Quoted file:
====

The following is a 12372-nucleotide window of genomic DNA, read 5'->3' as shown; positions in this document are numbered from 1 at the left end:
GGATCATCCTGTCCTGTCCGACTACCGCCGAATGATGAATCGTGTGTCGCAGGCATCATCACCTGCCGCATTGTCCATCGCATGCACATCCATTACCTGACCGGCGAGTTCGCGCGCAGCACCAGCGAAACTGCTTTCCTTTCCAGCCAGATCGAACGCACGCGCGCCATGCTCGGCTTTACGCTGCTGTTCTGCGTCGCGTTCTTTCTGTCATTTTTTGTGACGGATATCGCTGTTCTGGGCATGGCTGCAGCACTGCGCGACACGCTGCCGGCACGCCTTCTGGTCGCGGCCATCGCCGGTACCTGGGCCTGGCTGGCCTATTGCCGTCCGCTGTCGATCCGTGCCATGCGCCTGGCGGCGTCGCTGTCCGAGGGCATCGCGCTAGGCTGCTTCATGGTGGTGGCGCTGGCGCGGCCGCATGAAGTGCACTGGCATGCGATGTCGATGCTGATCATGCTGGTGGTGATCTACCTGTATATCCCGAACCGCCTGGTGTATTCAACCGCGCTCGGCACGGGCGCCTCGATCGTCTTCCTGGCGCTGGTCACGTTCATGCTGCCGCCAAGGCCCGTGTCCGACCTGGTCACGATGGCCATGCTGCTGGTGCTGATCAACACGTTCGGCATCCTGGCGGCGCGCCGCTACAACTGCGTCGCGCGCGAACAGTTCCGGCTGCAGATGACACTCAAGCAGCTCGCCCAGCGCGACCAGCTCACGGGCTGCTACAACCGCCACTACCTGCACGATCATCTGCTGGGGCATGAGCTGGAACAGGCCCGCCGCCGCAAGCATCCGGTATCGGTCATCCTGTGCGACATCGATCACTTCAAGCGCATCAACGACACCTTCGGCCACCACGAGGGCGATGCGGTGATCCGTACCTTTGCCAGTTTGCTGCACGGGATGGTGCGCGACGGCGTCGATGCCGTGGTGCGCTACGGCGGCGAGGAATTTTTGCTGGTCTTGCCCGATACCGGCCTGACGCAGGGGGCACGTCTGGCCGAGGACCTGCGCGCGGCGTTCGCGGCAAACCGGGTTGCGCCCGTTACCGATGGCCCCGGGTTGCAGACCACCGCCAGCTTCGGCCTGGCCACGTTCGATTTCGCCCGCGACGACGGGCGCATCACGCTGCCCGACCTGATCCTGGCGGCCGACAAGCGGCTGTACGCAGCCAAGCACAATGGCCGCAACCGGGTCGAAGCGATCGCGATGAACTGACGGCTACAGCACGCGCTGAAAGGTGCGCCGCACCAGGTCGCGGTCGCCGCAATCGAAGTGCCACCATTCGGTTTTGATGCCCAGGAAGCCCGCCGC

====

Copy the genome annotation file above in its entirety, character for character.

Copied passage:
The following is a 12372-nucleotide window of genomic DNA, read 5'->3' as shown; positions in this document are numbered from 1 at the left end:
GGATCATCCTGTCCTGTCCGACTACCGCCGAATGATGAATCGTGTGTCGCAGGCATCATCACCTGCCGCATTGTCCATCGCATGCACATCCATTACCTGACCGGCGAGTTCGCGCGCAGCACCAGCGAAACTGCTTTCCTTTCCAGCCAGATCGAACGCACGCGCGCCATGCTCGGCTTTACGCTGCTGTTCTGCGTCGCGTTCTTTCTGTCATTTTTTGTGACGGATATCGCTGTTCTGGGCATGGCTGCAGCACTGCGCGACACGCTGCCGGCACGCCTTCTGGTCGCGGCCATCGCCGGTACCTGGGCCTGGCTGGCCTATTGCCGTCCGCTGTCGATCCGTGCCATGCGCCTGGCGGCGTCGCTGTCCGAGGGCATCGCGCTAGGCTGCTTCATGGTGGTGGCGCTGGCGCGGCCGCATGAAGTGCACTGGCATGCGATGTCGATGCTGATCATGCTGGTGGTGATCTACCTGTATATCCCGAACCGCCTGGTGTATTCAACCGCGCTCGGCACGGGCGCCTCGATCGTCTTCCTGGCGCTGGTCACGTTCATGCTGCCGCCAAGGCCCGTGTCCGACCTGGTCACGATGGCCATGCTGCTGGTGCTGATCAACACGTTCGGCATCCTGGCGGCGCGCCGCTACAACTGCGTCGCGCGCGAACAGTTCCGGCTGCAGATGACACTCAAGCAGCTCGCCCAGCGCGACCAGCTCACGGGCTGCTACAACCGCCACTACCTGCACGATCATCTGCTGGGGCATGAGCTGGAACAGGCCCGCCGCCGCAAGCATCCGGTATCGGTCATCCTGTGCGACATCGATCACTTCAAGCGCATCAACGACACCTTCGGCCACCACGAGGGCGATGCGGTGATCCGTACCTTTGCCAGTTTGCTGCACGGGATGGTGCGCGACGGCGTCGATGCCGTGGTGCGCTACGGCGGCGAGGAATTTTTGCTGGTCTTGCCCGATACCGGCCTGACGCAGGGGGCACGTCTGGCCGAGGACCTGCGCGCGGCGTTCGCGGCAAACCGGGTTGCGCCCGTTACCGATGGCCCCGGGTTGCAGACCACCGCCAGCTTCGGCCTGGCCACGTTCGATTTCGCCCGCGACGACGGGCGCATCACGCTGCCCGACCTGATCCTGGCGGCCGACAAGCGGCTGTACGCAGCCAAGCACAATGGCCGCAACCGGGTCGAAGCGATCGCGATGAACTGACGGCTACAGCACGCGCTGAAAGGTGCGCCGCACCAGGTCGCGGTCGCCGCAATCGAAGTGCCACCATTCGGTTTTGATGCCCAGGAAGCCCGCCGC